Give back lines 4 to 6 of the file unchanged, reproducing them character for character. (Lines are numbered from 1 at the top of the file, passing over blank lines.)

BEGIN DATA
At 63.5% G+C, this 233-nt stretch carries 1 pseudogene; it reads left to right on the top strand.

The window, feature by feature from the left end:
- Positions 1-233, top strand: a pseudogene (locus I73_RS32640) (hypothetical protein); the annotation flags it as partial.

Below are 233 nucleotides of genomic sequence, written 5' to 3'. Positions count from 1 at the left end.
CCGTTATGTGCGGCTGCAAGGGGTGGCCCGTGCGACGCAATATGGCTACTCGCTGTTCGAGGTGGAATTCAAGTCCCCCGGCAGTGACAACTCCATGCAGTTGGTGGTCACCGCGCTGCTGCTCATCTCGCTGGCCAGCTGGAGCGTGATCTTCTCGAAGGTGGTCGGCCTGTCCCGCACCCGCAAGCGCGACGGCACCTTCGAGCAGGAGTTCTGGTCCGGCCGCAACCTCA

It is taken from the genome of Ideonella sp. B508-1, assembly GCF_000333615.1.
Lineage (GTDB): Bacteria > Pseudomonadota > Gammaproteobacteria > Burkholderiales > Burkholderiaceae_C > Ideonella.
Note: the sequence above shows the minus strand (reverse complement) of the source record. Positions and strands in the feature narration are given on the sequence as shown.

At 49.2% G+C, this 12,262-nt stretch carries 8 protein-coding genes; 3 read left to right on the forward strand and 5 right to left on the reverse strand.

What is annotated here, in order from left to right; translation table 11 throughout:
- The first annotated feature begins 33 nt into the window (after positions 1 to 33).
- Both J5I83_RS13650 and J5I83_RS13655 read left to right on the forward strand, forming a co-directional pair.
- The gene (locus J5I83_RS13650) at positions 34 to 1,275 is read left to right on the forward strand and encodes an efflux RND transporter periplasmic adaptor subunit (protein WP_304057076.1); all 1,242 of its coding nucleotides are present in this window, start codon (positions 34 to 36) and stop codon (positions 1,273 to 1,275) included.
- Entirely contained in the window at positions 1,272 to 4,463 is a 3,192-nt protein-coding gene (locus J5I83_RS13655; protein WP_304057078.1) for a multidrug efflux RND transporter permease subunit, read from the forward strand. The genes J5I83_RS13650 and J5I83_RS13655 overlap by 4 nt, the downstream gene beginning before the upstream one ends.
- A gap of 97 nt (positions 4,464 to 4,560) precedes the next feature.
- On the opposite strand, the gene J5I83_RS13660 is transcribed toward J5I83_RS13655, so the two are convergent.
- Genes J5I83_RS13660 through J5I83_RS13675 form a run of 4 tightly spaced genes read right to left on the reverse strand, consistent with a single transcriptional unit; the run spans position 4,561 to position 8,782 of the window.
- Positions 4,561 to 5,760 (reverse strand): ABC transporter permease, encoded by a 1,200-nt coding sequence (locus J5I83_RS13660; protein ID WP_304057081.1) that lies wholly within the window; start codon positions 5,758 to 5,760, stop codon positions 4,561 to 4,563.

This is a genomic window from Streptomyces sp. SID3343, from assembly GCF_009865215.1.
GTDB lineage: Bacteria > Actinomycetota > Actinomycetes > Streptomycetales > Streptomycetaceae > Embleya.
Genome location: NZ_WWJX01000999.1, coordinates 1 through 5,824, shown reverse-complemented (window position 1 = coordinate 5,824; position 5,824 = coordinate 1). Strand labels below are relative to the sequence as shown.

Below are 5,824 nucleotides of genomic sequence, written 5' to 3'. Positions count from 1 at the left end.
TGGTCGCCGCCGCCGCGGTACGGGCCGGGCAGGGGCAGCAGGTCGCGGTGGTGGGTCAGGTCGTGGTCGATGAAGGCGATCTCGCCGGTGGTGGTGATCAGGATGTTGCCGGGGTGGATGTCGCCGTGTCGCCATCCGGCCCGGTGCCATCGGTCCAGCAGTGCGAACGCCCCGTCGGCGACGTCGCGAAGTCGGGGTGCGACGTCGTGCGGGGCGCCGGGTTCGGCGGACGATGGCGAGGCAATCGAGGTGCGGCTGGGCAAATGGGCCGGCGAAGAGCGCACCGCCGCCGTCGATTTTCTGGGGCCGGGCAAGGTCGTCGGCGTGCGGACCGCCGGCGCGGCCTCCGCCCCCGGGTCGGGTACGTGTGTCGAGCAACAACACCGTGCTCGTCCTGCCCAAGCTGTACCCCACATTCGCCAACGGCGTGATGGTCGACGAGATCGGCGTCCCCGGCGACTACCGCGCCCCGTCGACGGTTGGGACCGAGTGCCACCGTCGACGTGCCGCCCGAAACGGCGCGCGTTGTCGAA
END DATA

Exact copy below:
Below are 233 nucleotides of genomic sequence, written 5' to 3'. Positions count from 1 at the left end.
CCGTTATGTGCGGCTGCAAGGGGTGGCCCGTGCGACGCAATATGGCTACTCGCTGTTCGAGGTGGAATTCAAGTCCCCCGGCAGTGACAACTCCATGCAGTTGGTGGTCACCGCGCTGCTGCTCATCTCGCTGGCCAGCTGGAGCGTGATCTTCTCGAAGGTGGTCGGCCTGTCCCGCACCCGCAAGCGCGACGGCACCTTCGAGCAGGAGTTCTGGTCCGGCCGCAACCTCA

It is taken from the genome of Ideonella sp. B508-1, assembly GCF_000333615.1.